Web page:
Theresa May would be prepared to launch a pre-emptive nuclear strike against the UK’s enemies, the Defence Secretary said as he branded Jeremy Corbyn a security risk.
Sir Michael Fallon attacked the Labour leader for calling into question Labour’s commitment to the Trident nuclear deterrent, and for suggesting he would be reluctant to authorise a drone strike on the leader of the Islamic State terror group.
The Defence Secretary said the Government could not rule out the use of nuclear weapons in a first strike in “extreme circumstances”.
Sir Michael used a series of broadcast interviews to criticise Mr Corbyn’s approach to defence policy.
On BBC One’s Andrew Marr Show on Sunday, Mr Corbyn, who has previously said he would never authorise the use of nuclear weapons, said he stood by his past views on the subject.
“I have made clear my views on nuclear weapons. I have made clear there would be no first use of it. I have made clear that any use of it would be a disaster for the whole world,” he said.
Sir Michael said the Government could not rule out ordering a nuclear first strike.
He told the Today programme: “In the most extreme circumstances we have made it very clear that you can’t rule out the use of nuclear weapons as a first strike.”
Asked about Sir Michael’s comments on a pre-emptive strike, the Prime Minister’s official spokesman said there was “no reason to disagree with what the Defence Secretary said”.
Sir Michael claimed a victory for Labour in the general election would result in “very dangerous chaos”.
He told ITV’s Good Morning Britain: “I think you saw Jeremy Corbyn yesterday questioning strikes against terrorists, refusing to back the nuclear deterrent, he’s been querying our Nato deployment and he seems to have fallen out with his own party over the nuclear deterrent.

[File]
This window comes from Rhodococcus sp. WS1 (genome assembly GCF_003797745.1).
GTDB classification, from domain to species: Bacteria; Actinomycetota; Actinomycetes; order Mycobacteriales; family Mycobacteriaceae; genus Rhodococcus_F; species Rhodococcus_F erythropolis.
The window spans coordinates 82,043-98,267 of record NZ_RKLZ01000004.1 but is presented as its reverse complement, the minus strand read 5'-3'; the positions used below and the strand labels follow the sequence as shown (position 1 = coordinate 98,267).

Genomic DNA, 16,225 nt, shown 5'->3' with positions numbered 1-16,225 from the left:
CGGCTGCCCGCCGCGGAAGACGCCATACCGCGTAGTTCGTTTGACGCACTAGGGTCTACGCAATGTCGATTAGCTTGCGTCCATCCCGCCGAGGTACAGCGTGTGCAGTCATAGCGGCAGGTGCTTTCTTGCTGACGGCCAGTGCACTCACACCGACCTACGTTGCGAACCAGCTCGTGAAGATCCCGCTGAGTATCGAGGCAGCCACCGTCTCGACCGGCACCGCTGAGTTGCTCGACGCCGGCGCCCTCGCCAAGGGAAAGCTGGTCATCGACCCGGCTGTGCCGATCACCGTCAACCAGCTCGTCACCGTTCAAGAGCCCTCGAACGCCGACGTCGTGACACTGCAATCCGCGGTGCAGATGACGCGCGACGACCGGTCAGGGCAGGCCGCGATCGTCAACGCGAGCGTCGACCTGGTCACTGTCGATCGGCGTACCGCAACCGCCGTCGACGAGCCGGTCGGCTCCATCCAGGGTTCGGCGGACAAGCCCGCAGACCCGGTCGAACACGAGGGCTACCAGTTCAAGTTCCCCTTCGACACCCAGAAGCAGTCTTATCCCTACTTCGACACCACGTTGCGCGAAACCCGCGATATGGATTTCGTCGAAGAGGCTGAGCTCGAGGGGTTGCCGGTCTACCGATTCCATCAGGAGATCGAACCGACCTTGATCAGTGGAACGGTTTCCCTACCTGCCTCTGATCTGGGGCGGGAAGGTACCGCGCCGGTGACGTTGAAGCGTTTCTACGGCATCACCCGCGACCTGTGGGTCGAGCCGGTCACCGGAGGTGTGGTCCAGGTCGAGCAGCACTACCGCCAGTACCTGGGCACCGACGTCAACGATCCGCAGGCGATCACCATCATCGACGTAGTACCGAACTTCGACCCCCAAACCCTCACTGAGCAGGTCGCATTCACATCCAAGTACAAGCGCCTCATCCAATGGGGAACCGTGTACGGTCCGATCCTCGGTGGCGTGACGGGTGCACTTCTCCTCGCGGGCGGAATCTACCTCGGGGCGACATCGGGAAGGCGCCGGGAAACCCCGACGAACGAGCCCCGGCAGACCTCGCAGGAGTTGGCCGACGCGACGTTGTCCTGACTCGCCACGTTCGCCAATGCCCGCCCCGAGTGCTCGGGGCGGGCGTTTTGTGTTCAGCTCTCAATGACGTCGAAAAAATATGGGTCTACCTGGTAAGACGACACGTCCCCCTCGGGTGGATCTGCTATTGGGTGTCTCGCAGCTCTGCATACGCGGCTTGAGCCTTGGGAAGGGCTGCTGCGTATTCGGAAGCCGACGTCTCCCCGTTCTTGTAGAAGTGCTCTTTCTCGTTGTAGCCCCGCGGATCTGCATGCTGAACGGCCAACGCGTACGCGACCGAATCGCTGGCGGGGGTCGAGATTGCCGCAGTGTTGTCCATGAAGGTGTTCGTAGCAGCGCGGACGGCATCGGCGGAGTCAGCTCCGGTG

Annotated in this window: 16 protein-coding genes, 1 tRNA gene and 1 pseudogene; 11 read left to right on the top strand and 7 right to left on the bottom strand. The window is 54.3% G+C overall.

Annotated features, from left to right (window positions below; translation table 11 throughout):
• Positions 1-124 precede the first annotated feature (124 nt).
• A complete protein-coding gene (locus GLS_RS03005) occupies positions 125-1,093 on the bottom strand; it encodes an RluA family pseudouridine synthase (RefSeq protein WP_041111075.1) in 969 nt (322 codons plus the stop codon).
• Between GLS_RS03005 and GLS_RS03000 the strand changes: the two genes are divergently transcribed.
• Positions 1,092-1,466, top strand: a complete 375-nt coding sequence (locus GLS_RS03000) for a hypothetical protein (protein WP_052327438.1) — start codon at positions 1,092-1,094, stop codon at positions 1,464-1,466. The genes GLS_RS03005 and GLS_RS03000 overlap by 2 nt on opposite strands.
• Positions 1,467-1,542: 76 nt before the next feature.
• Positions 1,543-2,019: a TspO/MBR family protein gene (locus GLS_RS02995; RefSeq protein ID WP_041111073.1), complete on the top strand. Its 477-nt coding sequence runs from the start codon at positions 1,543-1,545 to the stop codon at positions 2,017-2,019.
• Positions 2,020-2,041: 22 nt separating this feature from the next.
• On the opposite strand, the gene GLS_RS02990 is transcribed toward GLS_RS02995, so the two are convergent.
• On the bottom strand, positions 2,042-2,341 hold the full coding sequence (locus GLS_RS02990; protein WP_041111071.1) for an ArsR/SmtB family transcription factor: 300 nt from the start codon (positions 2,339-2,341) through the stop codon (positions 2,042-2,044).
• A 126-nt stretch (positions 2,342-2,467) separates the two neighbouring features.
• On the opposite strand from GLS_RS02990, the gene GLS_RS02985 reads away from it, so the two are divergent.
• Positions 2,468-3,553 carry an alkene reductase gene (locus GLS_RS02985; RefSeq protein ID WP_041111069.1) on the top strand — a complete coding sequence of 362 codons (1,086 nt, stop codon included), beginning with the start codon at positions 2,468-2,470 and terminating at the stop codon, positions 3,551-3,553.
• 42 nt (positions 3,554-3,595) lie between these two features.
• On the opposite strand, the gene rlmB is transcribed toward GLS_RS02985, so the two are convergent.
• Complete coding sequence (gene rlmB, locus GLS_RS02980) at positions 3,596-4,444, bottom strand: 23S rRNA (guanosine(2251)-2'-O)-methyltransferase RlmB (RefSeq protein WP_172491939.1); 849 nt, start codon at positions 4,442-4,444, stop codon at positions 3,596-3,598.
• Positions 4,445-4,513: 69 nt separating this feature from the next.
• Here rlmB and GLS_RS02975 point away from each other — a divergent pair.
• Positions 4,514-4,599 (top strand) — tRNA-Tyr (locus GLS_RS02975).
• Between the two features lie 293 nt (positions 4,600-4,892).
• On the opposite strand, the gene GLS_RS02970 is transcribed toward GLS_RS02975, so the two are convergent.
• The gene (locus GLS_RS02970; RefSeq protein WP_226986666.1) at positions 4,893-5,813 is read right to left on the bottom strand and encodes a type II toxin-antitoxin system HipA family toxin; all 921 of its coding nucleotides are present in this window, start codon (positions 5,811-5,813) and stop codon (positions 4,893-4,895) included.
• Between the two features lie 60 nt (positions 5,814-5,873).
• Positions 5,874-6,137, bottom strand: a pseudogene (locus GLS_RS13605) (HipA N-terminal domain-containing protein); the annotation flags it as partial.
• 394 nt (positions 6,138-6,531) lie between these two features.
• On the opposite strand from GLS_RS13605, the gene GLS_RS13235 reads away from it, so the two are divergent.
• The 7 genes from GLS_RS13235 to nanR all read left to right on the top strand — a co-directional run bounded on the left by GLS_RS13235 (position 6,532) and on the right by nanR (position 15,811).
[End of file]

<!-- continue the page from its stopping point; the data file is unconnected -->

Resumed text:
“That’s chaos, but it’s very dangerous chaos that would put the security of our country at risk.”
Labour was forced to restate its commitment to Trident renewal since Mr Corbyn used the Marr interview to say he would order an immediate strategic defence review looking at “all aspects” of defence policy if he was prime minister after June 8.
Echoing a statement from a party spokesman issued after the interview, Labour campaign chairman Andrew Gwynne said renewal of Trident would be in the party’s manifesto.
“Yes, it’s Labour Party policy. We are committed to renewing the Trident system,” he told BBC Radio 4’s Today programme.
Sir Michael’s comments signalled that the Tories intend to make Mr Corbyn’s suitability for high office a key issue in the general election campaign.
But he was unable to stamp out questions over whether Theresa May will recommit to David Cameron’s pledge not to put up income tax, VAT or national insurance.
The Defence Secretary left the door open to tax rises, admitting the Tories do not want to commit to too many “prescriptive” targets in its general election manifesto.